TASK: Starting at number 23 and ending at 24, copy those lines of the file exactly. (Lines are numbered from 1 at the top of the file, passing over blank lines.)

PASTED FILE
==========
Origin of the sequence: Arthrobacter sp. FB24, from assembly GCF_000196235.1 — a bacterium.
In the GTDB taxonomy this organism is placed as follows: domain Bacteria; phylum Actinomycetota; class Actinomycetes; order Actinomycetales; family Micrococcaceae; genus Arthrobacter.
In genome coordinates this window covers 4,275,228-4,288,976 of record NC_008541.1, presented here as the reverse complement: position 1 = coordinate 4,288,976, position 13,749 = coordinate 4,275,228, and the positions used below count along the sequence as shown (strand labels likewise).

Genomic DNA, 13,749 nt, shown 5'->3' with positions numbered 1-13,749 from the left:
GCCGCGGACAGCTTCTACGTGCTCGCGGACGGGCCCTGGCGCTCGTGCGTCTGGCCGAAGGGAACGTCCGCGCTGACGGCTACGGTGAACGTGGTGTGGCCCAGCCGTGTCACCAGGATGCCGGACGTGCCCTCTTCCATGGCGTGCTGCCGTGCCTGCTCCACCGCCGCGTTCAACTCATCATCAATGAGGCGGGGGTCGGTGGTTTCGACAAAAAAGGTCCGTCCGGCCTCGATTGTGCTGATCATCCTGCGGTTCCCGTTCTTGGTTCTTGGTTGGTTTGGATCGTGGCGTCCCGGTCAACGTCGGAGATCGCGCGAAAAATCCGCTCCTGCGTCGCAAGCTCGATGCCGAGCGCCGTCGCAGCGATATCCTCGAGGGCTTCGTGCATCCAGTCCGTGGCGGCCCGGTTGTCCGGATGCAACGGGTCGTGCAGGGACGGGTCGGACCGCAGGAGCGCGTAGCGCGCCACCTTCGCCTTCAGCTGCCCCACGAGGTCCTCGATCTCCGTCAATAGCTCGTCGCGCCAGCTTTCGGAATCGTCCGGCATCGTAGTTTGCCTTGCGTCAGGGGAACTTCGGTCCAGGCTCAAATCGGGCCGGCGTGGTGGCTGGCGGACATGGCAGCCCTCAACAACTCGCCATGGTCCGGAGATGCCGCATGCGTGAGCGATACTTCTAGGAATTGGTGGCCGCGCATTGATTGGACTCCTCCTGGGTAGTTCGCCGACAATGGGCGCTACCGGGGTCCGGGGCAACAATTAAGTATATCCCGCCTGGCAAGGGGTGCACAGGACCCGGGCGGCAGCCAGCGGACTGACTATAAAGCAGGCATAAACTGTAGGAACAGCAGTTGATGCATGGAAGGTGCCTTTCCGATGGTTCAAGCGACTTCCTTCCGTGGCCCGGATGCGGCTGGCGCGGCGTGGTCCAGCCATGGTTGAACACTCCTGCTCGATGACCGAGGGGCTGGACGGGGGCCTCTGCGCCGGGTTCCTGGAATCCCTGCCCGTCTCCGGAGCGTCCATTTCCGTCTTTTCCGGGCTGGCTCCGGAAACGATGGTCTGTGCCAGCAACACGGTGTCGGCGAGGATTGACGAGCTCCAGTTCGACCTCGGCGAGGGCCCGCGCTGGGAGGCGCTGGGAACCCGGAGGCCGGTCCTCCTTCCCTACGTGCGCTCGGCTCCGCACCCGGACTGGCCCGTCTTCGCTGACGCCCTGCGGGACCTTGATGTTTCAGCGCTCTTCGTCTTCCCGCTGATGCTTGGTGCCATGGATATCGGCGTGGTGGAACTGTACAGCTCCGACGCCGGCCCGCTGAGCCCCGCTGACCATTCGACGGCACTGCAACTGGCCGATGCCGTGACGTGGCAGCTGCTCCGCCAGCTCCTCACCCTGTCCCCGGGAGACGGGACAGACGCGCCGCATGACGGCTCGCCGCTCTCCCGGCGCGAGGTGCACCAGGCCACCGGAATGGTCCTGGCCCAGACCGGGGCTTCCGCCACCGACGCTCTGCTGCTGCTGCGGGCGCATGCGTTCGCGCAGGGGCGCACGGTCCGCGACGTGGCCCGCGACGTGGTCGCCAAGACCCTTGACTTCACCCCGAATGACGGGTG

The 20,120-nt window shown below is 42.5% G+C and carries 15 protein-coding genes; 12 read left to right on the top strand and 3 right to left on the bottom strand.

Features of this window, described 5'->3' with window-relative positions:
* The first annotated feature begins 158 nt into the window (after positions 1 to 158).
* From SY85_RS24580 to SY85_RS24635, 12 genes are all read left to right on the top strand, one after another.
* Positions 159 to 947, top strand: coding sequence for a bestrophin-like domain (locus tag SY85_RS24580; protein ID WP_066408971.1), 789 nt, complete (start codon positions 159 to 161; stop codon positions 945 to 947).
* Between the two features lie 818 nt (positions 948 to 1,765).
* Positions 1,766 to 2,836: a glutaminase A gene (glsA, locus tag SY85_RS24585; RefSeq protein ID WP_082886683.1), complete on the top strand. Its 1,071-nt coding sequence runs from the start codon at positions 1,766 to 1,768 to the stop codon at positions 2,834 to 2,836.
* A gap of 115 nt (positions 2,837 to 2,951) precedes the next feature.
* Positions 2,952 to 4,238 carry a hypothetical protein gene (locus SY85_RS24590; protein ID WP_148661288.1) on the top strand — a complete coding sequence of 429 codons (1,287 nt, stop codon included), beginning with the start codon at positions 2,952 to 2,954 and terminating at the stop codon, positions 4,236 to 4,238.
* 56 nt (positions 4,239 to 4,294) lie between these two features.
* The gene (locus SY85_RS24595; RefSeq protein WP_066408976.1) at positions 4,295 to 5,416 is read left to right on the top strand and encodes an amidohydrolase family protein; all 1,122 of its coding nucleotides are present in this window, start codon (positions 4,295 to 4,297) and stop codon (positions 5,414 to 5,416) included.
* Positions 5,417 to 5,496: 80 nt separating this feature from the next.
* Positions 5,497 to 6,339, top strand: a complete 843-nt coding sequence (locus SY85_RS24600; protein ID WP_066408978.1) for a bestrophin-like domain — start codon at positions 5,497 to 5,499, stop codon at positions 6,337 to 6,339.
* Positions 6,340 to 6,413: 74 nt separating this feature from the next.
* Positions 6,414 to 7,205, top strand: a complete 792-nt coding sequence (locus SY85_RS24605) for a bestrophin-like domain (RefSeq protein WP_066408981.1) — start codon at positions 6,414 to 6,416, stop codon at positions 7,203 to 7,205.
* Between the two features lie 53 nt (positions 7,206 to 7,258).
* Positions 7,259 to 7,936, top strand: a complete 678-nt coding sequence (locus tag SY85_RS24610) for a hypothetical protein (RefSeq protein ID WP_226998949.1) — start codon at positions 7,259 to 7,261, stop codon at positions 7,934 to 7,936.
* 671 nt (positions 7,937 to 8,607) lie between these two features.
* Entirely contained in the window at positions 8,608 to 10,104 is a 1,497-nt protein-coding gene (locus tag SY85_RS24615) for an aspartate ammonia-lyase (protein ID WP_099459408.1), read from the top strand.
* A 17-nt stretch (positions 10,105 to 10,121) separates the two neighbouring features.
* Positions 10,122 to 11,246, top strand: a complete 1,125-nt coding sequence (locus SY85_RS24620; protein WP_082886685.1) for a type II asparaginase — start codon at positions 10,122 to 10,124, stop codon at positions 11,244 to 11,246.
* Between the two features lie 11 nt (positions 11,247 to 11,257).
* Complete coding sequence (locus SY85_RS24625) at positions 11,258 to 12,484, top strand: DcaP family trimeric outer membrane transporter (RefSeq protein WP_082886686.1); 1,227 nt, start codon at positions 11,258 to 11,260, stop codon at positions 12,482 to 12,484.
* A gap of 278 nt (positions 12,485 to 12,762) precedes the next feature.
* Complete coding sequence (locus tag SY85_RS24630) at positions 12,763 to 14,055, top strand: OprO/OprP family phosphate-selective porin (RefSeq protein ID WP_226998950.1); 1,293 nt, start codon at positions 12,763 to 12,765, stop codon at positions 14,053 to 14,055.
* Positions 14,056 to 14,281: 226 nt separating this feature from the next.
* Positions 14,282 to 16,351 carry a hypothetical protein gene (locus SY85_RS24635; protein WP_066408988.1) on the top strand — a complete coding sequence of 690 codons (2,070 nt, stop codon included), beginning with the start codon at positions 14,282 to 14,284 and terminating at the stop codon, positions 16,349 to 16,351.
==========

* 671 nt (positions 7,937 to 8,607) lie between these two features.
* Entirely contained in the window at positions 8,608 to 10,104 is a 1,497-nt protein-coding gene (locus tag SY85_RS24615) for an aspartate ammonia-lyase (protein ID WP_099459408.1), read from the top strand.